Amnesty for illegal immigrants in Brazil, Brazilian ID Cards for foreigners, Brazilian Immigration Authorities (DPMAF), Certidão de Antecedentes Criminais, Declaração de Bom Procedimento, Departamento de Polícia Federal (DPF), Illegal immigrants, Permanent residence in Brazil, Registro Provisório
Nineteen months after our arrival in Brazil, President José Sarney signed a Decree-Law permitting all illegal immigrants (estimated at about 500,000) to regularize their situation with the Departamento de Polícia Federal (DPF). Miracles do happen.
Uneasiness clung to me the afternoon I accompanied my husband and two sons to the Federal Police Department in Fortaleza, capital of Ceará. Would we be deported? My husband led the way through the checkpoint at the entrance and onwards to the sector indicated.
We were not the only foreigners seeking amnesty at the four-foot high counter. The Federal Police Officer who attended to us was soft-spoken and cordial. We presented our Guyanese passports with Brazilian Entry Stamps, showing location and date of entry. While we completed the Provisional Registration Forms, our restless four and six-year-old sons disappeared behind a door at one end of the waiting area. An officer appeared with them. His smile put me at ease.
Later, armed with my Protocol from the DPF – valid for 180 days, awaiting a Registro Provisório (Provisional Register) – I went in search of a job. As mentioned in an earlier post (Brazilian Friend of the Heart, 16 Oct 2011), I obtained a secretarial position at a private school offering courses in British English and culture.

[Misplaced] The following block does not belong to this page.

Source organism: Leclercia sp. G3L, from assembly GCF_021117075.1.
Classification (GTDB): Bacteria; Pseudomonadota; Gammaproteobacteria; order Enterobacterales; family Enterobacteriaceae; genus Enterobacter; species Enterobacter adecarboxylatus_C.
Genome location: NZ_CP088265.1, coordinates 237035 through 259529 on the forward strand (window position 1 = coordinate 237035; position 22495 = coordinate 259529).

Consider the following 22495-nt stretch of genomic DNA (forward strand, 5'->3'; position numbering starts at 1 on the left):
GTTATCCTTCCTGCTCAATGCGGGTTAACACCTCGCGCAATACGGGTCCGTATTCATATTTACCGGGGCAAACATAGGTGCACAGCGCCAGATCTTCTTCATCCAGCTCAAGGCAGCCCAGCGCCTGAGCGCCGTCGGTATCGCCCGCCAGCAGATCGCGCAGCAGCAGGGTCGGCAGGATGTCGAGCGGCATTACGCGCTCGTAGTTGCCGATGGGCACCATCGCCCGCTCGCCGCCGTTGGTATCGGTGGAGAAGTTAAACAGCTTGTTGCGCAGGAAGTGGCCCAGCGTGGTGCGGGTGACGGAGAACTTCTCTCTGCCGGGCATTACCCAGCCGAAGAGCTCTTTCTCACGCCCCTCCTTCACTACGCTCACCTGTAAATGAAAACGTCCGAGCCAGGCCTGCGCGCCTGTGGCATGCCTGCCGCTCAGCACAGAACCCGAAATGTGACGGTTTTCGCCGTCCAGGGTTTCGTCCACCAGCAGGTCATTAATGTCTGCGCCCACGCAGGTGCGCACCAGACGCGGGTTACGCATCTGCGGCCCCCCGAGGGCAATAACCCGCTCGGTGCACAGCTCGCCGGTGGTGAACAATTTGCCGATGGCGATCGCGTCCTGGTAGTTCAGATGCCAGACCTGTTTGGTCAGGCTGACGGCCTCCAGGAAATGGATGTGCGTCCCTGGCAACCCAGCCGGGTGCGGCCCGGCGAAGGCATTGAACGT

Our Registro Provisório was valid for two years. During that period, I worked at an import-export consultancy firm. When the DPF initiated our application process for permanent resident status, they renewed our Provisional Register for another two years. After paying our processing fees, we set about obtaining the necessary medical tests and documents required for submission to the Brazilian Immigration Authorities (DPMAF – Delegacia de Polícia Marítima, Aerea e de Fronteiras).
Medical tests covered vision, auditory, lungs, heart, blood, urine, and stool. My handwritten Declaração de Bom Procedimento (Declaration of Good Conduct) outlined my place of residence, job title and functions, name and location of sons’ school, and my reasons for seeking permanent residence in Brazil. My employer also had to provide a declaration of my employment status with his firm. The Guyana Embassy in Brasília confirmed that we had no criminal record.
Obtaining the Certidão de Antecedentes Criminais (Certificate of Criminal Records), took us to an unsavory place. Some of the people waiting in line increased my wariness. Our interrogation, in separate rooms, caused me even more concern for our safety. Although I was not mistreated, I felt like a crime suspect. What a relief when we left with our CACs, certifying “non-existence of criminal record”!
At some point, at the Federal Police Department, a female official took our complete fingerprints from both hands. My sons had fun removing the ink from their fingertips with a bright pink, grainy paste. In another office, a photographer took head shots for DPF records and our ID cards.
When my sons and I received our Brazilian ID Cards for Foreigners in 1994, I was managing the import/export operations of a large melon producer and exporter.